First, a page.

The Scots have St Andrew's Day as a public holiday and the Welsh voted to have St David's Day as public holiday but that killjoy Scot Tony Blair's office vetoed the plan when he was still Prime Minister! I suppose the idea of a St George's Day as a public holiday may have been shelved at about the same time as being too incendiary and non PC!

Being English feels thoroughly non PC today! Being anything else is fine! One can even be Cornish!

Sir Sean also spends lots of time at his house in the Bahamas too!

Personally I think the English should just wake up and get with it and drop all this pussy footing PC malarkey!

I would suggest Flooden Day 9th September or the nearest Monday afterward as a Public holiday! After all it was the Scots who marched into England and the English had to hurry north and trounce the nasty, mean, treacherous and nefarious invading Scots who were in cahoots with the French, in Northumberland! It was the largest battle ever fought between the English and the Scots and is IMHO worth remembering!
  
« Last Edit: March 22, 2010, 04:30:02 PM by Margot »

Offline Robert_Hall

  • Velikye Knyaz
  • ****
  • Posts: 6649
  • a site.
    • View Profile
Re: "English" branch?
« Reply #22 on: March 22, 2010, 07:17:08 PM »
Great, Ann, you should proud of your father!  My partner was in the USAF for 8 years. Although I was an anti-war activist, I still respect his time in the service. We still have his military passport. [long expired ,BTW]
 I thought Sean Connery lived outside the UK but he is quite outspoken about Scotland's indepenndernce.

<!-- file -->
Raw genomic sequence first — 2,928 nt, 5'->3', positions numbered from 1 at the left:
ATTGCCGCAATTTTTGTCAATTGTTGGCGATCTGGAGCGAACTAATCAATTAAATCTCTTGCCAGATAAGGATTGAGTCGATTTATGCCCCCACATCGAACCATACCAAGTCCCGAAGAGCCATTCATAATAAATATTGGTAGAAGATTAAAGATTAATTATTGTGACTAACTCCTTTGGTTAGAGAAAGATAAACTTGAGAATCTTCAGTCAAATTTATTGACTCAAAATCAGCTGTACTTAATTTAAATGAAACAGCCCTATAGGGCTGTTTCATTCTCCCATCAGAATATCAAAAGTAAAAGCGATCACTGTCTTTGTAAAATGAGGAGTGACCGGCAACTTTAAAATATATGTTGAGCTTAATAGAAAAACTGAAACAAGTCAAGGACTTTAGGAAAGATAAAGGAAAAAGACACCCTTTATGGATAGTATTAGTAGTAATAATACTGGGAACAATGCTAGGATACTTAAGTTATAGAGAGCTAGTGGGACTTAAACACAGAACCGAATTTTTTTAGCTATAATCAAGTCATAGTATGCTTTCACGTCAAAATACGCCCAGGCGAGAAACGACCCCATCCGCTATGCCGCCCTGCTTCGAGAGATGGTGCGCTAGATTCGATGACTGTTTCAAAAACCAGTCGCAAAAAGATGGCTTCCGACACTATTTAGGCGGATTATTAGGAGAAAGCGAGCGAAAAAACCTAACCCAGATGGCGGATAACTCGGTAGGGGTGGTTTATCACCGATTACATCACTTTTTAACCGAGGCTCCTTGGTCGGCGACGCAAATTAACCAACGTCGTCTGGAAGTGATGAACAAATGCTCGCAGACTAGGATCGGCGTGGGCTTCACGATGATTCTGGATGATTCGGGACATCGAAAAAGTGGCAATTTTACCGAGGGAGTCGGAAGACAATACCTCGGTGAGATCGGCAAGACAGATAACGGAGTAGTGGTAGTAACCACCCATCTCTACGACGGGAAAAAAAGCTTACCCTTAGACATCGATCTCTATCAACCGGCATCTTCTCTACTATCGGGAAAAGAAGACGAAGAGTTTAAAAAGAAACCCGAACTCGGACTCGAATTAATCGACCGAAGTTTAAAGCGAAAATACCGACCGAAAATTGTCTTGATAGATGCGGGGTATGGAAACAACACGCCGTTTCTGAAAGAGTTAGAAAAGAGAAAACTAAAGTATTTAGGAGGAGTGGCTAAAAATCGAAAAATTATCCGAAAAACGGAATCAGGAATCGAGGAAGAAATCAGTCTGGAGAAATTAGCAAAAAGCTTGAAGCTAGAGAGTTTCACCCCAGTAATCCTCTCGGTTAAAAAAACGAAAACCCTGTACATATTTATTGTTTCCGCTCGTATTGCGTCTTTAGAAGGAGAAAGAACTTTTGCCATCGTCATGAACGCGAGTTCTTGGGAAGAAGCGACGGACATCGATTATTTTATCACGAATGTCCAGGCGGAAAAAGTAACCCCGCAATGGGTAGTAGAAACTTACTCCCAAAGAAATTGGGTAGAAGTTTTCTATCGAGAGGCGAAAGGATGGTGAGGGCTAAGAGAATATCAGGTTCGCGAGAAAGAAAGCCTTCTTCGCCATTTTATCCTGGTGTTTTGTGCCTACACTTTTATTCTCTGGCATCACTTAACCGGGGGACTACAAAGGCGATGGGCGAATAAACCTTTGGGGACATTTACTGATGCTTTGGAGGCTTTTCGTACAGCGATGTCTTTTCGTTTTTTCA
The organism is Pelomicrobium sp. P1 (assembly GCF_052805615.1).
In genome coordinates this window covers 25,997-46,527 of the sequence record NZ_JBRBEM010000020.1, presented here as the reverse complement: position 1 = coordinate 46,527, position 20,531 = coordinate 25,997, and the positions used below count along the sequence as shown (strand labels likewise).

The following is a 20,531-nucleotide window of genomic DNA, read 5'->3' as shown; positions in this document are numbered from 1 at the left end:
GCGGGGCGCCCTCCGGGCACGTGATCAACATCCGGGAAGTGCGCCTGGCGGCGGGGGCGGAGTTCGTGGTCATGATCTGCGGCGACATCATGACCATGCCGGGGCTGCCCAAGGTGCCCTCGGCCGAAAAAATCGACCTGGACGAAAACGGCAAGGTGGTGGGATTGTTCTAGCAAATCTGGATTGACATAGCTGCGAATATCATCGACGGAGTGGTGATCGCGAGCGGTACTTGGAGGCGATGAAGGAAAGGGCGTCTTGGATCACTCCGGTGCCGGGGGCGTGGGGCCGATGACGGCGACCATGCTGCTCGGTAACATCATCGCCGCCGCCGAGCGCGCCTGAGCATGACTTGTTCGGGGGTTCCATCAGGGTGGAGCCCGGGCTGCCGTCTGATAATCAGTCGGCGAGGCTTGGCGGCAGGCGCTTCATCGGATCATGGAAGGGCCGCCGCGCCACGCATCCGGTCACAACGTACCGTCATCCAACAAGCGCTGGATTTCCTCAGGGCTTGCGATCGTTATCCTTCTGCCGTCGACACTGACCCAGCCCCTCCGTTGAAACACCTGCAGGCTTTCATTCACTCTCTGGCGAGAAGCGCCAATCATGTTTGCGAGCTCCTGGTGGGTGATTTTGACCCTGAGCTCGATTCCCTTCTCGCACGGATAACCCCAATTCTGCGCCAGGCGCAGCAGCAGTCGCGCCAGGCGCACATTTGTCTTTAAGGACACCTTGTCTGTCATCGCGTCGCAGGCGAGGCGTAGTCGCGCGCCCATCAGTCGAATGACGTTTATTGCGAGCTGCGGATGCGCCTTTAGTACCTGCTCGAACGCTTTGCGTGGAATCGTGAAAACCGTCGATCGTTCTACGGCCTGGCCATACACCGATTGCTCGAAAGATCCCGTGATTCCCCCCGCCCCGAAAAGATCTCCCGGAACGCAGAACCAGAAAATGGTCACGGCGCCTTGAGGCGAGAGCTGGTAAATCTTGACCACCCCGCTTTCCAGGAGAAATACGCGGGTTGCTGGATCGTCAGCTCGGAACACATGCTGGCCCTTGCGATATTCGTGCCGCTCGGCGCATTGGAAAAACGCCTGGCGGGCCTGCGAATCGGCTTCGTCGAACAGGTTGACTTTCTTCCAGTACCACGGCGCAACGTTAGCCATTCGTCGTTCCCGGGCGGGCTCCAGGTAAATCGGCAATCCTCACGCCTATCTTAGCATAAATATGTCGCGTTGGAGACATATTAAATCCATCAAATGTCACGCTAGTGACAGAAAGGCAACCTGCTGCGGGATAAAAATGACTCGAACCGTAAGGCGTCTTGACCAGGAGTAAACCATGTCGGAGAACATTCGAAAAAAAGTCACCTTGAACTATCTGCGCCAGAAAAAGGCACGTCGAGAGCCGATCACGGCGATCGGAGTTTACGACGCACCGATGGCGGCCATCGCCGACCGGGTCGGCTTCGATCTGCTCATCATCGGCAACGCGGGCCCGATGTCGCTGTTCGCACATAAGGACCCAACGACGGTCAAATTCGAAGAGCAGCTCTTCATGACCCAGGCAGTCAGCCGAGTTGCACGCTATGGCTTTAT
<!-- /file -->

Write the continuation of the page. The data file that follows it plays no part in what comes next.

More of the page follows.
Life may not be the party we expected, but while we are here, might as well dance..

Do you want the truth, or my side of the story ?- Hank Ketchum.

Offline Margot

  • Graf
  • ***
  • Posts: 360
    • View Profile
Re: "English" branch?
« Reply #23 on: March 22, 2010, 07:32:59 PM »
Sir Sean does 'live' outside the UK for tax purposes unlike that marvelous 'English' knight Sir Michael Caine who is a fully paid up British Tax payer and resident!


Offline Robert_Hall

  • Velikye Knyaz
  • ****
  • Posts: 6649
  • a site.
    • View Profile
Re: "English" branch?
« Reply #24 on: March 22, 2010, 07:56:08 PM »
 Whenever any of my English friends  visit me  here,, which  is often, I fly the Union Jack, St George and what ever county/shire they are from. They always feel flattered. I remember   when the last WC took place, the PC brigade  was demanding  people take down the St George ,bunting, etc. And many councils agreed ! Is it  illegal to be English, I sometimes wonder ?  By the same token,  my best friend  commented  at the last Jubilee That we would not see  so many flags unttil the next one!